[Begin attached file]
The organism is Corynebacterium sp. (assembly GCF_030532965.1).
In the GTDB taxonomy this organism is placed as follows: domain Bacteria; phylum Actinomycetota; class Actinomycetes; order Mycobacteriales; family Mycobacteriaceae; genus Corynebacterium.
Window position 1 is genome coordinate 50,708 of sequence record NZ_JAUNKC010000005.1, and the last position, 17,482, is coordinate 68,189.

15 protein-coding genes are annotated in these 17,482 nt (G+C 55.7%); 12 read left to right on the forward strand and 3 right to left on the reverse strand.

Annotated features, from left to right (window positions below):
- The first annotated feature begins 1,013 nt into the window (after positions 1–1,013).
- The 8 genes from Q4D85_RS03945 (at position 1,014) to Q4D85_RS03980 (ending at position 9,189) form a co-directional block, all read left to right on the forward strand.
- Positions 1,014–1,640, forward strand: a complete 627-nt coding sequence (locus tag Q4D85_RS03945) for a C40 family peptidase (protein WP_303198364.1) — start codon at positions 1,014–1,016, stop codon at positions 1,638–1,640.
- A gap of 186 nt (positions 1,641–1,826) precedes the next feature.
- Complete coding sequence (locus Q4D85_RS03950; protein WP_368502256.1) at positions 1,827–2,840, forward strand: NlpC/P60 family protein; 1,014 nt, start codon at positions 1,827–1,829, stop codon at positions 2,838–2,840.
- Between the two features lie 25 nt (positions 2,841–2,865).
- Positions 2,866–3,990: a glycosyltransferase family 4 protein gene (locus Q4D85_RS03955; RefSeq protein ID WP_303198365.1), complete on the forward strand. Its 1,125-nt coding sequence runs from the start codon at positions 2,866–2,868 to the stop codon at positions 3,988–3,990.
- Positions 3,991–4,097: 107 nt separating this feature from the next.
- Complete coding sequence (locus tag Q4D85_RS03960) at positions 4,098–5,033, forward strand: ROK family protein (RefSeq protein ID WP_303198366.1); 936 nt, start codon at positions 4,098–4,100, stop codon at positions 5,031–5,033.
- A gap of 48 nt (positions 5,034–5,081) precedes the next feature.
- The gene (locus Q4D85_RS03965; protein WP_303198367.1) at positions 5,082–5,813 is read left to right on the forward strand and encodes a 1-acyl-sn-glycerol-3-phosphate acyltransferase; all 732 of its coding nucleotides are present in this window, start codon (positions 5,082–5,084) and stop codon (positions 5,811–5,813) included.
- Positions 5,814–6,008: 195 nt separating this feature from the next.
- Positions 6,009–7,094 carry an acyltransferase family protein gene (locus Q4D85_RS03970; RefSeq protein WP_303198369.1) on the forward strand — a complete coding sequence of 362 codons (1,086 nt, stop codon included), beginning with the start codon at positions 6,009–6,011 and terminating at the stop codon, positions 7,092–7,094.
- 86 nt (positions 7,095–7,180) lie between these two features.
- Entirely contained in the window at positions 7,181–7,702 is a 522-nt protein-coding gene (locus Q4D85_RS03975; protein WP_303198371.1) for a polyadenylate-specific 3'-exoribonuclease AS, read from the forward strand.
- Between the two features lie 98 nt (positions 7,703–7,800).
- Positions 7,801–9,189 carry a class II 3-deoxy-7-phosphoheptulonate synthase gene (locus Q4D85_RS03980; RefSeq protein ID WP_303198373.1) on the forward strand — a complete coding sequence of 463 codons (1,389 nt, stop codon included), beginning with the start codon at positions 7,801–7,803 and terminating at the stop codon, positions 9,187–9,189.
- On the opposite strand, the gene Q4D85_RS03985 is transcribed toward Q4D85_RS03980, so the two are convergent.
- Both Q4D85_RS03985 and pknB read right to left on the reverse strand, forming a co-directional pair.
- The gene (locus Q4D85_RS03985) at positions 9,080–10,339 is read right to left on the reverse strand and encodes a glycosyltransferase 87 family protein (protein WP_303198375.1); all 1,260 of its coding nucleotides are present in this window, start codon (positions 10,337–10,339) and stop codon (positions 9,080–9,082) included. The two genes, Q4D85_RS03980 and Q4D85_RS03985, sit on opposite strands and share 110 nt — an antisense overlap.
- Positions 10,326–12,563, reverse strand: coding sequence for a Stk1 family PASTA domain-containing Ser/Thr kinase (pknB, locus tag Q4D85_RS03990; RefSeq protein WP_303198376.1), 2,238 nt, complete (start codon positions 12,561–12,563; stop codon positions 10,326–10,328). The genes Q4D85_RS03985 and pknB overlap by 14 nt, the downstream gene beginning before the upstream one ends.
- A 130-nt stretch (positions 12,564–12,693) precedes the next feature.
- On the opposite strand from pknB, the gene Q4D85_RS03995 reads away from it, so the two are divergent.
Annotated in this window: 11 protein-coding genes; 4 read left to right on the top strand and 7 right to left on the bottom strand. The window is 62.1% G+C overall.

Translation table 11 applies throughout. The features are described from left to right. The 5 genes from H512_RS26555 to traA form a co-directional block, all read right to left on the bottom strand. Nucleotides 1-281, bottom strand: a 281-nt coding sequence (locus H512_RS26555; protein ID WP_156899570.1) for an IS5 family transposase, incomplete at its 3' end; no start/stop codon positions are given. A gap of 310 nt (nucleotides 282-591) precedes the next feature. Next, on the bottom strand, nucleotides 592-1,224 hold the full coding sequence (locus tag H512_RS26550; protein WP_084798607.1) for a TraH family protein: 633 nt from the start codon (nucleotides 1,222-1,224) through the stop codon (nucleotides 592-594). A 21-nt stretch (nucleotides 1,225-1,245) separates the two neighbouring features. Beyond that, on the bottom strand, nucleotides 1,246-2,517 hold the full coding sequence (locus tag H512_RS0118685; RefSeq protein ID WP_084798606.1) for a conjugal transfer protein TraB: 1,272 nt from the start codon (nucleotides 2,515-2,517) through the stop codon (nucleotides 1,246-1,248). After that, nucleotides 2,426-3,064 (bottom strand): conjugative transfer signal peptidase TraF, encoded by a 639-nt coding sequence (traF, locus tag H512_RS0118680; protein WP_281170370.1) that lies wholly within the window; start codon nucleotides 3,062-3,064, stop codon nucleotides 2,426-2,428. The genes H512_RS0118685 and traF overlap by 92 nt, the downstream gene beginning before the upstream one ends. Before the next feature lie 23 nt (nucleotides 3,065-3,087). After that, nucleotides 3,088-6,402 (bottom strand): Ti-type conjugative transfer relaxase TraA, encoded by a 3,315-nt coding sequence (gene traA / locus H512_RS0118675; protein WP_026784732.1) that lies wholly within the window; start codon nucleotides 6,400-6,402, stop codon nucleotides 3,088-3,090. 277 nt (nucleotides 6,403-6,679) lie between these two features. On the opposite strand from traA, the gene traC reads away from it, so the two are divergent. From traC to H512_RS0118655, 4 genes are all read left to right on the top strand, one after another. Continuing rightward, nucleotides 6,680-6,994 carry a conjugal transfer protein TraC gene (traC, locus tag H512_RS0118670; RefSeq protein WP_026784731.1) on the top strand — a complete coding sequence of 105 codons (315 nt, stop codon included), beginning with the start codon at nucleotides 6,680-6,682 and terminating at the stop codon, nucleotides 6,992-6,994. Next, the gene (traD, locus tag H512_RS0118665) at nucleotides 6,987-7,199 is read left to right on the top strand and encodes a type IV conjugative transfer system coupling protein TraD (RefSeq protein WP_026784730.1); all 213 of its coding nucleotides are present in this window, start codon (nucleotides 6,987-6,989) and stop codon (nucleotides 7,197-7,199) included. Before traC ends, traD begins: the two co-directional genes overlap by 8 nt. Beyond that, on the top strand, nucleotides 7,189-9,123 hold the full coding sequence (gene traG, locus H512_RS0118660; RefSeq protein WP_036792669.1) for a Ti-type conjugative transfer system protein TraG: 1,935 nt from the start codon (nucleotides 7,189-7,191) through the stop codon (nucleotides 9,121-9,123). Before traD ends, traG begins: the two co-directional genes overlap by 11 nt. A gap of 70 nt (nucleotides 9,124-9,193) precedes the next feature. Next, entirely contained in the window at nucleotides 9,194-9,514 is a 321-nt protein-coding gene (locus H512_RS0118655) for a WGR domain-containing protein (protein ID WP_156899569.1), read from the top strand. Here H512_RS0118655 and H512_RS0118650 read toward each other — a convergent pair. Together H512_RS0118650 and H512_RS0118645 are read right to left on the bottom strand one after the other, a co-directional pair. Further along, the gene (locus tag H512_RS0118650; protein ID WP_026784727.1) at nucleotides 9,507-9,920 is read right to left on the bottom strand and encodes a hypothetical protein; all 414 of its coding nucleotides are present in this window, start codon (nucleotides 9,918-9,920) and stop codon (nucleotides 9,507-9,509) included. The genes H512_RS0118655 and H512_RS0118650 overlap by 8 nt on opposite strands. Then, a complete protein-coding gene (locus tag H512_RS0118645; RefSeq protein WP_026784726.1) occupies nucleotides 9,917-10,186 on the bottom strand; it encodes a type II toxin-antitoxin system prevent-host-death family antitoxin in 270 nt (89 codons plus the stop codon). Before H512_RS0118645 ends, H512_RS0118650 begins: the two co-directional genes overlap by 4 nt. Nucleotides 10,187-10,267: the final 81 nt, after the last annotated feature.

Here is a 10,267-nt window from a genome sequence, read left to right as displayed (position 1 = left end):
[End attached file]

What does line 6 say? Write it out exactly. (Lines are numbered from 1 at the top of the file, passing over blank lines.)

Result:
- The first annotated feature begins 1,013 nt into the window (after positions 1–1,013).